Question - FNAC test says dycohesive clusters with variable cytoplasm, irregular nuclei with moderate anisokaryosis with isolated bizarre cells. Suggestions?. Ask a Doctor about Epithelial cells, Ask an OBGYN, Gynecologic Oncology
The action of dexamethasone is initiated by, and strictly dependent upon, the interaction of the drug with its receptor followed by its translocation into the nucleus where modulates gene expression. Where the drug localizes at the intranuclear level is not yet known. We aimed to study the localization of the drug in nuclear lipid microdomains rich in sphingomyelin content that anchor active chromatin and act as platform for transcription modulation. The study was performed in non-Hodgkins T cell human lymphoblastic lymphoma (SUP-T1 cell line). We found that when dexamethasone enters into the nucleus it localizes in nuclear lipid microdomains where influences sphingomyelin metabolism. This is followed after 24 h by a cell cycle block accompanied by the up-regulation of cyclin-dependent kinase inhibitor 1A (CDKN1A), cyclin-dependent kinase inhibitor 1B (CDKN1B), growth arrest and DNA-damage 45A (GADD45A), and glyceraldehyde 3-phosphate dehydrogenase (GAPDH) genes and by the reduction of signal
View Notes - Lecture 6 10 from BICD 110 at UCSD. Lecture 6 10/10/07 Nuclear Import/Export Nuclear Import Receptors Importins Helps cargo get into nucleus does this by binding to cargo (protein with
The cowpox virus-encoded anti-apoptotic protein cytokine response modifier A (CrmA) is a member of the serpin family that specifically inhibits the cellular proteins caspase 1, caspase 8 and granzyme B. In this study, we have used Flag- and yellow fluorescent protein (YFP)-tagged versions of CrmA to investigate the mechanisms that regulate its subcellular localization. We show that CrmA can actively enter and exit the nucleus and we demonstrate the role of the nuclear export receptor CRM1 in this shuttling process. CrmA contains a novel leucine-rich nuclear export signal (NES) that is functionally conserved in the anti-apoptotic cellular serpin PI-9. Besides this leucine-rich export signal, additional sequences mapping to a 103-amino-acid region flanking the NES contribute to the CRM1-dependent nuclear export of CrmA. Although YFP-tagged CrmA is primarily located in the cytoplasm, shifting its localization to be predominantly nuclear by fusion of a heterologous nuclear localization signal did ...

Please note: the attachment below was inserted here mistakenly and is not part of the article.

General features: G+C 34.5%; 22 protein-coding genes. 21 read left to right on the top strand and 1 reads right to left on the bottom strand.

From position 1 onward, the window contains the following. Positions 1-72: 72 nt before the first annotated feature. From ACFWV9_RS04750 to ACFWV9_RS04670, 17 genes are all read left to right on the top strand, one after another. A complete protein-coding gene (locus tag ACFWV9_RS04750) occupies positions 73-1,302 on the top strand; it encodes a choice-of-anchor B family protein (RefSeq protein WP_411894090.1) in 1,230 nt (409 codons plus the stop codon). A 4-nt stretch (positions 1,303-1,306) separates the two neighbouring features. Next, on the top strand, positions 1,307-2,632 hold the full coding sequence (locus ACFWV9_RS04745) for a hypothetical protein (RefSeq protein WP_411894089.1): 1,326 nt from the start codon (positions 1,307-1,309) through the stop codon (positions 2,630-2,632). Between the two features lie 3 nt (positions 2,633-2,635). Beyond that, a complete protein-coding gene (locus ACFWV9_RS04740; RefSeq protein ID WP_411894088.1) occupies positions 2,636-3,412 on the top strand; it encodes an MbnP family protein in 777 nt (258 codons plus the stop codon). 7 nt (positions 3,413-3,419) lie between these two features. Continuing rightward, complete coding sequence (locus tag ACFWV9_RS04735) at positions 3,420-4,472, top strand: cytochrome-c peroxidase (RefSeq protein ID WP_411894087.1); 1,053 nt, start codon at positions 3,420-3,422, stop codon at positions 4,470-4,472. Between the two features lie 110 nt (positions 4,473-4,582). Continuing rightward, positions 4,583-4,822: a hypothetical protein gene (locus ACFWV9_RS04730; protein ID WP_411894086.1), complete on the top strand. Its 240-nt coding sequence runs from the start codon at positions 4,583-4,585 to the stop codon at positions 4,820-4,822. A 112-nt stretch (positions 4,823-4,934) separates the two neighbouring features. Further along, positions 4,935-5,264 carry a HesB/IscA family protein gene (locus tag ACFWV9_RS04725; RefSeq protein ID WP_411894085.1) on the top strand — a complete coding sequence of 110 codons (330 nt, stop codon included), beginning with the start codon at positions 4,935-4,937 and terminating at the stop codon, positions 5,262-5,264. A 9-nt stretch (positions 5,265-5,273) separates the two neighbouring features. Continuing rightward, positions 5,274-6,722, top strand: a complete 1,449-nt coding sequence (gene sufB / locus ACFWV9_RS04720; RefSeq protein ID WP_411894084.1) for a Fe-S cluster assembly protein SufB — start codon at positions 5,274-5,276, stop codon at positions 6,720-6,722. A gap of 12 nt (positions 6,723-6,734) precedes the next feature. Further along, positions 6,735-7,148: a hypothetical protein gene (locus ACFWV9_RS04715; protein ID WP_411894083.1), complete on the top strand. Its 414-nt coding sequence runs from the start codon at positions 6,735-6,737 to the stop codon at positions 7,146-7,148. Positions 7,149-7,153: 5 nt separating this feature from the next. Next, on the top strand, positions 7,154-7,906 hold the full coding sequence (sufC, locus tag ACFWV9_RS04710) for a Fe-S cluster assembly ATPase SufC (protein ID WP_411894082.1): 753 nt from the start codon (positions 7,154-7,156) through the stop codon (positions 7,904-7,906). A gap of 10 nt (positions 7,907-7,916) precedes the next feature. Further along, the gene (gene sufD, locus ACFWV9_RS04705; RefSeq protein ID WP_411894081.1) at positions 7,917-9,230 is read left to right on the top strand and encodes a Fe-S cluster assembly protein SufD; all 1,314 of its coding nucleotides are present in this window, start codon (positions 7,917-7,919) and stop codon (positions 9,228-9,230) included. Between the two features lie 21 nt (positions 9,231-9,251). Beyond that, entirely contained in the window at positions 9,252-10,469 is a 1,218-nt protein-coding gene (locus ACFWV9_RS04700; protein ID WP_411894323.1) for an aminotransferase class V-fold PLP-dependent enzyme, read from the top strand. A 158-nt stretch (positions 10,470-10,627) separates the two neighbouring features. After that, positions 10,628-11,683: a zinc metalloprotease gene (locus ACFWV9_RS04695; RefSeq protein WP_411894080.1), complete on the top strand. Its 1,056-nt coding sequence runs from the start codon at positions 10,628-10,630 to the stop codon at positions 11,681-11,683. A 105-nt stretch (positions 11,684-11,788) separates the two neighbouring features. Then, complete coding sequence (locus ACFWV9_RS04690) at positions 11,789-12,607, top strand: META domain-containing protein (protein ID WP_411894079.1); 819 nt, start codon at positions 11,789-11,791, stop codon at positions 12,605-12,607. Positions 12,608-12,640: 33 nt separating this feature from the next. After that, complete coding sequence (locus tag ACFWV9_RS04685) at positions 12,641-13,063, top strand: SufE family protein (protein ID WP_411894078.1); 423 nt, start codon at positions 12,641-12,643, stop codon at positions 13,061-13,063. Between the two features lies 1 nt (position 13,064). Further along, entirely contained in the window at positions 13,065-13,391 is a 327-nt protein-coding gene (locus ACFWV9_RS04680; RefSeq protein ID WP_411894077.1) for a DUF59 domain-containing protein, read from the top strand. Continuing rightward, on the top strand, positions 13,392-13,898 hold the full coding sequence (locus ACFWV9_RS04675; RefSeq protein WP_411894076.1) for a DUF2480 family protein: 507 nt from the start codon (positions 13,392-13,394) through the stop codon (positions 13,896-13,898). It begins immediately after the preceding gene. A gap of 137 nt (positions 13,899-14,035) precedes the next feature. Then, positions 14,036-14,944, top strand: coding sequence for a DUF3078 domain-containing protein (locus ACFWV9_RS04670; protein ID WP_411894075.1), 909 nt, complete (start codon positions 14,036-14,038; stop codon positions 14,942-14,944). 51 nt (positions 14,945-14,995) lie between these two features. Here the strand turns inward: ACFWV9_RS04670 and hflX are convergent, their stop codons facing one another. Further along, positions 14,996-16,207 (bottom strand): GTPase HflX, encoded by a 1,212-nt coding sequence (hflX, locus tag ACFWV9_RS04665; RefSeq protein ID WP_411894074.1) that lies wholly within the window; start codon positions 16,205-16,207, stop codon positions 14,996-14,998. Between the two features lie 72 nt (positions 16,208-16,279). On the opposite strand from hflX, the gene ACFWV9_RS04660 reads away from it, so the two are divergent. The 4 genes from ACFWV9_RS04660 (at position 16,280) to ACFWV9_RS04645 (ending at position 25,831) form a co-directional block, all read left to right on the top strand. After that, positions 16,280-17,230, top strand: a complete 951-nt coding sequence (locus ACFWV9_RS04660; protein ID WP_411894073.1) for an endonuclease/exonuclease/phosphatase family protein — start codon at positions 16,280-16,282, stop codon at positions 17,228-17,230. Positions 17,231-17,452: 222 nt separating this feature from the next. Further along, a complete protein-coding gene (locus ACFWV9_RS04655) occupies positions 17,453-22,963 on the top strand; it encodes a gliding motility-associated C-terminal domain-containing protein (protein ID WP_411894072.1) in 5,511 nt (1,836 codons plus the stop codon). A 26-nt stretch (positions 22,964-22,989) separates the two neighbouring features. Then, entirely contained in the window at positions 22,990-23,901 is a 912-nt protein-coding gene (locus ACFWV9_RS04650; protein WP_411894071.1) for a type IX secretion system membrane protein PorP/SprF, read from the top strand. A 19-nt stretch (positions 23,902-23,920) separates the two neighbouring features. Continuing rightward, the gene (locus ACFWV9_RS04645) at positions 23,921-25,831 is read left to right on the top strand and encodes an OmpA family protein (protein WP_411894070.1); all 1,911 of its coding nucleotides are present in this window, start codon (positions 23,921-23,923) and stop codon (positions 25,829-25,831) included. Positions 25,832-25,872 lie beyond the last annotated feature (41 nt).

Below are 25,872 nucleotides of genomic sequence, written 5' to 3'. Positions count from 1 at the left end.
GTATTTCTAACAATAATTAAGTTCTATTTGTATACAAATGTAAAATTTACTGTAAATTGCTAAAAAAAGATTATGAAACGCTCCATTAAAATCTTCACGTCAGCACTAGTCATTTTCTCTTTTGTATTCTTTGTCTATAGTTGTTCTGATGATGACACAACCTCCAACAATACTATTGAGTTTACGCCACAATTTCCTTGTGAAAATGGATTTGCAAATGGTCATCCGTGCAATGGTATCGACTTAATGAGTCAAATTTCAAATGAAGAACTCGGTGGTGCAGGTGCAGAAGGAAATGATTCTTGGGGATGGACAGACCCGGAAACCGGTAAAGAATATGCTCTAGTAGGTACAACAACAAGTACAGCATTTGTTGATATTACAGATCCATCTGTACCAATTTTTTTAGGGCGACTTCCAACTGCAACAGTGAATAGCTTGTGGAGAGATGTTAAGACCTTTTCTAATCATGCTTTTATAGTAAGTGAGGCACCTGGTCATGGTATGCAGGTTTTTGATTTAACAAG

TY - JOUR. T1 - Microtubular spindle dynamics and chromosome complements from somatic cell nuclei haploidization in mature mouse oocytes and developmental potential of the derived embryos. AU - Chen, Shee Uan. AU - Chang, Chia Yi. AU - Lu, Chien Cheng. AU - Hsieh, Fon Jou. AU - Ho, Hong Nerng. AU - Yang, Yu Shih. PY - 2004/1/1. Y1 - 2004/1/1. N2 - Background: The aim of this study was to investigate haploidization of somatic cell nuclei in non-enucleated mature oocytes regarding spindle formation, chromosomes and developmental potential. Methods: Mouse cumulus cells were injected into metaphase II oocytes. Some injected oocytes were examined for morphological changes of chromosomes and the spindle immediately, and at 30 min, 1 h or 2 h after the injections. The remaining oocytes were activated by Sr 2+ after various incubation periods and observed for formation of a second polar body and pseudo-polar body. Cytogenetic analysis was performed for some of the resulting zygotes. The progress to ...
Recent investigations have elucidated several molecular pathways for the nuclear import and export of proteins (Kau and Silver, 2003; Weis, 2003) across transport passageways or nuclear pore complexes (NPCs) (Dreger, 2003). The NPC is a large (125 MDa) multimeric protein structure that perforates the nuclear envelope and channels proteins greater than 60 kDa into or out of the nucleus. The constituents of the NPC have been described in yeast (Rout et al., 2000) and mammalian cells (Cronshaw et al., 2002). Proteins targeted for receptor-mediated transport across the NPC must either contain a nuclear localization signal (NLS) or a nuclear export signal (NES). Protein NLS are typically short clusters of basic amino acids, often preceded by an acidic amino acid or proline residue. However, a NLS may also consist of bipartite clusters of basic amino acids separated by a spacer region of approximately ten amino acids, often flanked by a neutral or acidic amino acid. Previously described NLSs are ...